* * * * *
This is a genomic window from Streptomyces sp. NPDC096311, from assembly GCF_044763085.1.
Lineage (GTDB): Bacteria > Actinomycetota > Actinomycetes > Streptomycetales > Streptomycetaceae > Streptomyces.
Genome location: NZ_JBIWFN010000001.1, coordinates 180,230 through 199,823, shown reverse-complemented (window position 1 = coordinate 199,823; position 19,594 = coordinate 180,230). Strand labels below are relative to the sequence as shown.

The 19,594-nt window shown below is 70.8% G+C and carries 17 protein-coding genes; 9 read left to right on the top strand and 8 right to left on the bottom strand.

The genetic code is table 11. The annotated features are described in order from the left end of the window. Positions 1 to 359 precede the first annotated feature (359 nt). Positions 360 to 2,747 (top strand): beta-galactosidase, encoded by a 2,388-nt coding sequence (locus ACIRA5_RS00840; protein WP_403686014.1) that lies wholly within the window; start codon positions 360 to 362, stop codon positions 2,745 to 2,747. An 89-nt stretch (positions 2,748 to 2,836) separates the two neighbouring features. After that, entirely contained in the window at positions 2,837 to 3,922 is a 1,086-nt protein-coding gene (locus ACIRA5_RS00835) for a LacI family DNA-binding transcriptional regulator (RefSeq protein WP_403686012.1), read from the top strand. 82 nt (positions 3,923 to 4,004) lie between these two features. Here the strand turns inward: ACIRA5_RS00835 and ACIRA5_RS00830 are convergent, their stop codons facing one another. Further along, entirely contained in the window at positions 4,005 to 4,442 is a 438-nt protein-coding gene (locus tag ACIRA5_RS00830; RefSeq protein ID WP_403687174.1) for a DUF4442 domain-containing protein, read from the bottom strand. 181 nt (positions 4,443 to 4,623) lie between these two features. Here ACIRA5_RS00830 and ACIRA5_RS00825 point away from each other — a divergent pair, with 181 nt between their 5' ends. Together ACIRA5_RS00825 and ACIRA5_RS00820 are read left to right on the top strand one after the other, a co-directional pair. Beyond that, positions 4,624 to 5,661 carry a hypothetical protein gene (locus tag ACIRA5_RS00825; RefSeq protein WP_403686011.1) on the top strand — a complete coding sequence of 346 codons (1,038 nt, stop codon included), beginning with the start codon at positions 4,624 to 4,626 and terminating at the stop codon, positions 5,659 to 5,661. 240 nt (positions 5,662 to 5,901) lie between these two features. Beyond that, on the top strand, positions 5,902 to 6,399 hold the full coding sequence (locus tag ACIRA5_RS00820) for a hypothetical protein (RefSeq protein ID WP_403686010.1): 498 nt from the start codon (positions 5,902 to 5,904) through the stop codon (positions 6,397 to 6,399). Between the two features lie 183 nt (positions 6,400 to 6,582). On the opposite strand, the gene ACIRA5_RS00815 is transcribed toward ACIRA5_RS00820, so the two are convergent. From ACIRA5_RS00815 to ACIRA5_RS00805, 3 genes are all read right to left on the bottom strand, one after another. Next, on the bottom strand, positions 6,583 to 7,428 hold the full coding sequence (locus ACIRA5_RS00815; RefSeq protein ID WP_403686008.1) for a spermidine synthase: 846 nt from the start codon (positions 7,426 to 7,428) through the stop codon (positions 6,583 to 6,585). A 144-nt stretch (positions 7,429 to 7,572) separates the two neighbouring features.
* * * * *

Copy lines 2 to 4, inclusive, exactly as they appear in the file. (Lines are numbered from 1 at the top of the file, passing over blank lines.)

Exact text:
Lineage (GTDB): Bacteria > Actinomycetota > Actinomycetes > Streptomycetales > Streptomycetaceae > Streptomyces.
Genome location: NZ_JBIWFN010000001.1, coordinates 180,230 through 199,823, shown reverse-complemented (window position 1 = coordinate 199,823; position 19,594 = coordinate 180,230). Strand labels below are relative to the sequence as shown.

The 19,594-nt window shown below is 70.8% G+C and carries 17 protein-coding genes; 9 read left to right on the top strand and 8 right to left on the bottom strand.